[whatwg] Cryptographically strong random numbers

Bill Frantz frantz at pwpconsult.com
Mon Feb 14 15:49:50 PST 2011


On 2/14/11 at 2:46 PM, shabsi at google.com (Shabsi Walfish) wrote:

>This depends on what you consider to be the basic use case. Generating
>long-lived cryptographic keys absolutely requires high quality entropy... if
>you are only generating short-lived authenticators (that are not used for
>encryption) then you could get away with weaker entropy. You will get the
>most mileage out of this feature if it can be used to generate encryption
>keys, or long-lived signing keys.

[Greetings to old friends and new. And I hope I've properly 
subscribed to all the right lists...]

I have a big problem with concepts such as "using up entropy", 
and "high quality entropy is needed." I belong to the school 
that says, "If I have 160 unguessable bits and can keep them 
secret, I can stretch them and remain secure for ever." Now 
there are some issues with this statement:

   * I don't really trust my stretching algorithms, based on
     secure hashes, to not leak some tiny fraction of the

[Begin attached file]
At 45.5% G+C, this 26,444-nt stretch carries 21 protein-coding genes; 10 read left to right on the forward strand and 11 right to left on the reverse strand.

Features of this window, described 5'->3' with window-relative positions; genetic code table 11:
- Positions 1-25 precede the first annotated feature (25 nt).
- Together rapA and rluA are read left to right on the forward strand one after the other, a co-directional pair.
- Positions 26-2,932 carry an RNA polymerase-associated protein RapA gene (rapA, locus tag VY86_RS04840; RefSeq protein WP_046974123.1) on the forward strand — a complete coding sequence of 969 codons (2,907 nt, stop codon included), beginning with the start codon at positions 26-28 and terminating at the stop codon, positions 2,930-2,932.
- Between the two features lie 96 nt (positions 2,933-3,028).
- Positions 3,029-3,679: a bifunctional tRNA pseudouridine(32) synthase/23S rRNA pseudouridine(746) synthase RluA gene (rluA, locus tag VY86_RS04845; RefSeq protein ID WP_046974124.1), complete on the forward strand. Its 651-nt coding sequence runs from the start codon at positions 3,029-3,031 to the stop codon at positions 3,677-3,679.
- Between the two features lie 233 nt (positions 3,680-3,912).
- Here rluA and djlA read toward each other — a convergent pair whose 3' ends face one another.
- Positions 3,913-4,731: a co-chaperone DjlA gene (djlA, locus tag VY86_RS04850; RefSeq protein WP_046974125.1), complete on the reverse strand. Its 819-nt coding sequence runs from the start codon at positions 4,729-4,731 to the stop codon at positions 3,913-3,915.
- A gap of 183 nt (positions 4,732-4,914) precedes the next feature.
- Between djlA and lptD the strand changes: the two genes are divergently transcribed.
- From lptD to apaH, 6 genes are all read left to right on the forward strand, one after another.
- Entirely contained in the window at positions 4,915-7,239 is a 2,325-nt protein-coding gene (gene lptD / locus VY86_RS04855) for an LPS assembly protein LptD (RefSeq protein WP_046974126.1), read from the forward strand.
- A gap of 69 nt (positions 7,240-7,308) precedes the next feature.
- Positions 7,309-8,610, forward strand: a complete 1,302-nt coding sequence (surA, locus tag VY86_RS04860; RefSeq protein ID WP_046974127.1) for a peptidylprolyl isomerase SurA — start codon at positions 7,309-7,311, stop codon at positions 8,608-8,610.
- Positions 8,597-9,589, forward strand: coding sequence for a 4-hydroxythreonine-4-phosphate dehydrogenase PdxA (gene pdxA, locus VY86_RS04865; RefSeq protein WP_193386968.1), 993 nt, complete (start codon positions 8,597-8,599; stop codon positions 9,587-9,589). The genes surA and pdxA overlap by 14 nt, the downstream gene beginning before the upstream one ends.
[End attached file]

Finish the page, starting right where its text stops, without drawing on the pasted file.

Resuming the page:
unguessable bits.

   * Keeping any secret is difficult.

   * Getting unguessable bits is a hard problem.

   * 160 may be too small.

Because of these issues, modern secure random number generators 
add batches of new unguessable bits from time to time.

This line of thinking leads me to say that /dev/urandom, and its 
Windows cousin, is good enough for any practical use. Ensuring 
that the seed for /dev/urandom is indeed unguessable is a 
problem for the OS, not the language run-time.

For ECMAscript/Javascript or whatever this group calls the 
language, I suggest:

   (1) Build a routine that returns /dev/urandom data to the
   caller. Implement this routine fairly quickly.

   (2) At a more leisurely pace, build a crypto API and implement
   it in the language. After the usability bugs are worked out of
   the API, standardize it. If more performance is needed, perhaps
   a platform dependent issue, build higher speed implementations
   of the standard.

[Historically, a number of crypto-based APIs have failed because 
developers could not figure out how to use them. Getting the 
usability right is probably the hardest part of designing the API.

Cheers - Bill

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